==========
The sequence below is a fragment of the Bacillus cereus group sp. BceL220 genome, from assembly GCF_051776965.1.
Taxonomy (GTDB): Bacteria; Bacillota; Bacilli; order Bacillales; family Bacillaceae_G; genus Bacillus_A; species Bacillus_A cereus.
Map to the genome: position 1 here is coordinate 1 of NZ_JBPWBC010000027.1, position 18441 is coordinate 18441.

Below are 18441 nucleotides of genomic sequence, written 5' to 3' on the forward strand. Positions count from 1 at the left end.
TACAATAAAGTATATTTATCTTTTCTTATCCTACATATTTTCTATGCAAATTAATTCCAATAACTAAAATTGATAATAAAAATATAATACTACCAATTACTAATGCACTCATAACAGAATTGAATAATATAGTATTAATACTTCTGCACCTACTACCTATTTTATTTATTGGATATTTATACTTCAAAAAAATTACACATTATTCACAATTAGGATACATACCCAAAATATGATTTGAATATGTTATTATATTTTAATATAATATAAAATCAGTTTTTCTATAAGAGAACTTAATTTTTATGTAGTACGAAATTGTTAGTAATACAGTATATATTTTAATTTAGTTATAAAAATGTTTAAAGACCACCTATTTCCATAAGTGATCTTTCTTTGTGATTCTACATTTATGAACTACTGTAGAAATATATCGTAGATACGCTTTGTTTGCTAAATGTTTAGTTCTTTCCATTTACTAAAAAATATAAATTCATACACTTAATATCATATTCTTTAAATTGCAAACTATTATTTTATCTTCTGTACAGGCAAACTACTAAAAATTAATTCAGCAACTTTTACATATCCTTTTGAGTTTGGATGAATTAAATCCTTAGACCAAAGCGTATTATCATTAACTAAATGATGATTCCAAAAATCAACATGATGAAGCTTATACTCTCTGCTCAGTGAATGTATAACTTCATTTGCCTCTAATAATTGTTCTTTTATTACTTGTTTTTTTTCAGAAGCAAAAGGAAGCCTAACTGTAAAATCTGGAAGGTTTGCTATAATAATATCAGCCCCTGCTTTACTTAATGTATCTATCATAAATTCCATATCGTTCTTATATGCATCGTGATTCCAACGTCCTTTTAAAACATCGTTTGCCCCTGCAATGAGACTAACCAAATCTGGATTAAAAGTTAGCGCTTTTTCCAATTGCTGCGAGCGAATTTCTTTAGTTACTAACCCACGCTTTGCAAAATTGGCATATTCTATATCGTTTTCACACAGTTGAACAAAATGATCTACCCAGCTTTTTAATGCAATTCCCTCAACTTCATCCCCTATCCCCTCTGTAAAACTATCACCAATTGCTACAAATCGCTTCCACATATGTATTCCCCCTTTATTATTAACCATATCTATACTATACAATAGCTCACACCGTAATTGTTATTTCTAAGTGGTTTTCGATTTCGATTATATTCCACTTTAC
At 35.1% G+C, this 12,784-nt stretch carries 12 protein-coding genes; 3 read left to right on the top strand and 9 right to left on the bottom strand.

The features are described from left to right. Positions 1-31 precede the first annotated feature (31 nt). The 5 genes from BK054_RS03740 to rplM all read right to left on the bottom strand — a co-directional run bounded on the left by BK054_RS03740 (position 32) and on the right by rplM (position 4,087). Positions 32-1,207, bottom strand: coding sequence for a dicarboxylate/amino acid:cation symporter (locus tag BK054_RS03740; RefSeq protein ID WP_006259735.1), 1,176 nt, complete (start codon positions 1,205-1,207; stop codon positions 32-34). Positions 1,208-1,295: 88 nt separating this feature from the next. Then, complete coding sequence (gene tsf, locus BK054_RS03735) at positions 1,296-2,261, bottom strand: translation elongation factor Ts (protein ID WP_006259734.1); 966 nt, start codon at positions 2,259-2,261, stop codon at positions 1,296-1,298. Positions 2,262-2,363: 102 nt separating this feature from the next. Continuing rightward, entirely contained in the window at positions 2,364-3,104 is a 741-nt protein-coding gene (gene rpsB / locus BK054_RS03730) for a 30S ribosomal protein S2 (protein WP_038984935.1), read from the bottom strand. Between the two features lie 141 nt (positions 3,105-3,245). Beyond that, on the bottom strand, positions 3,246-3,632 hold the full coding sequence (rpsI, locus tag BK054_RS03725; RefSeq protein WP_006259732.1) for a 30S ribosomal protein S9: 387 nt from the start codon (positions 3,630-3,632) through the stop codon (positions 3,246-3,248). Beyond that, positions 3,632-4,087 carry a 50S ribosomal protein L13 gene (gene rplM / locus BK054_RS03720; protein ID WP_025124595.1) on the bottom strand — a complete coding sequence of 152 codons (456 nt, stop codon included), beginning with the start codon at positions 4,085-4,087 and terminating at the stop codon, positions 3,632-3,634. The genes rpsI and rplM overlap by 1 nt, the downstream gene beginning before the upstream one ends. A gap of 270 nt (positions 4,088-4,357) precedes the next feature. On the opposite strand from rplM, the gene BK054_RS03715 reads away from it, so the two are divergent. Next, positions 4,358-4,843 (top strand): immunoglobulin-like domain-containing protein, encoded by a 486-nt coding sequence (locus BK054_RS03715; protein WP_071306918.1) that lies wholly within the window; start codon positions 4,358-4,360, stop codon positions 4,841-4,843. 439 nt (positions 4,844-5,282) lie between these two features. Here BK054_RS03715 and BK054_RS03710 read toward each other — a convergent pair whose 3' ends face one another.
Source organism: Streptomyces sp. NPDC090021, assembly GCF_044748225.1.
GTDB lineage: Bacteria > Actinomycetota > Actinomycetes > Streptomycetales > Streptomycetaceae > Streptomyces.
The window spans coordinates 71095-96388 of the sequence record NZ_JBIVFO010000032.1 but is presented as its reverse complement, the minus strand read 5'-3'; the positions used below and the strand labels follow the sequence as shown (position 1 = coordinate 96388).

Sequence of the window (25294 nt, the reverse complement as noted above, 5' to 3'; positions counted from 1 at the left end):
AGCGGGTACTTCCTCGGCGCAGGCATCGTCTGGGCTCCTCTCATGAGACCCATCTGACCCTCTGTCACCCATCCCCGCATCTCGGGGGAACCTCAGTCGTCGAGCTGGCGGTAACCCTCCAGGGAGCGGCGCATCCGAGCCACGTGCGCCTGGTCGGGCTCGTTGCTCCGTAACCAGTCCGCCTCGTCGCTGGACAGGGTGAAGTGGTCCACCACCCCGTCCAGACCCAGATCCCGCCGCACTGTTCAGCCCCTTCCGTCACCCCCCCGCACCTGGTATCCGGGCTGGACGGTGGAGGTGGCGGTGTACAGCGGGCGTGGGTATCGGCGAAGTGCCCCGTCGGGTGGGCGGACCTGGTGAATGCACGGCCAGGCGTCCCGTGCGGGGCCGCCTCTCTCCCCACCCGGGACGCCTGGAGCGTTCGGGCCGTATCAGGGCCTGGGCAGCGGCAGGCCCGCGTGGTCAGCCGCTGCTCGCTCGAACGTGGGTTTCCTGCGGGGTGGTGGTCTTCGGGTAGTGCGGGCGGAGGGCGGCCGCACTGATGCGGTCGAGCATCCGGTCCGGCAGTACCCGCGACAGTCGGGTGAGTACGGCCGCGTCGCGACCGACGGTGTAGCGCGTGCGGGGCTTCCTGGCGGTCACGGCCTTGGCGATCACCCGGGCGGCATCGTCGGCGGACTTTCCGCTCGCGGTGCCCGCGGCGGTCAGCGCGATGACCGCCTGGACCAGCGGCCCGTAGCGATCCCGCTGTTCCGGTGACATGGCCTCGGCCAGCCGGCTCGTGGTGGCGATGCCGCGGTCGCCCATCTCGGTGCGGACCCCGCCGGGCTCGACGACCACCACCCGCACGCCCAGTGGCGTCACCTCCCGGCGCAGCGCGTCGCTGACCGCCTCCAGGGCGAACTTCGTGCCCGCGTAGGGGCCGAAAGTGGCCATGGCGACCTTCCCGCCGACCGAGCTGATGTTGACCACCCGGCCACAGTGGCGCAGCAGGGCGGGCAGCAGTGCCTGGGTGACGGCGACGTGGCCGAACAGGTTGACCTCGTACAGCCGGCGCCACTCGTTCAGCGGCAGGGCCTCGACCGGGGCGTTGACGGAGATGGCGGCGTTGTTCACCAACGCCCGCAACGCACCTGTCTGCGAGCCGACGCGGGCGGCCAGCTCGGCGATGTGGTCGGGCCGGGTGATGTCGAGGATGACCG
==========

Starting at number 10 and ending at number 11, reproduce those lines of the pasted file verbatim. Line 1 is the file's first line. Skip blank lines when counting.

The window spans coordinates 71095-96388 of the sequence record NZ_JBIVFO010000032.1 but is presented as its reverse complement, the minus strand read 5'-3'; the positions used below and the strand labels follow the sequence as shown (position 1 = coordinate 96388).

Sequence of the window (25294 nt, the reverse complement as noted above, 5' to 3'; positions counted from 1 at the left end):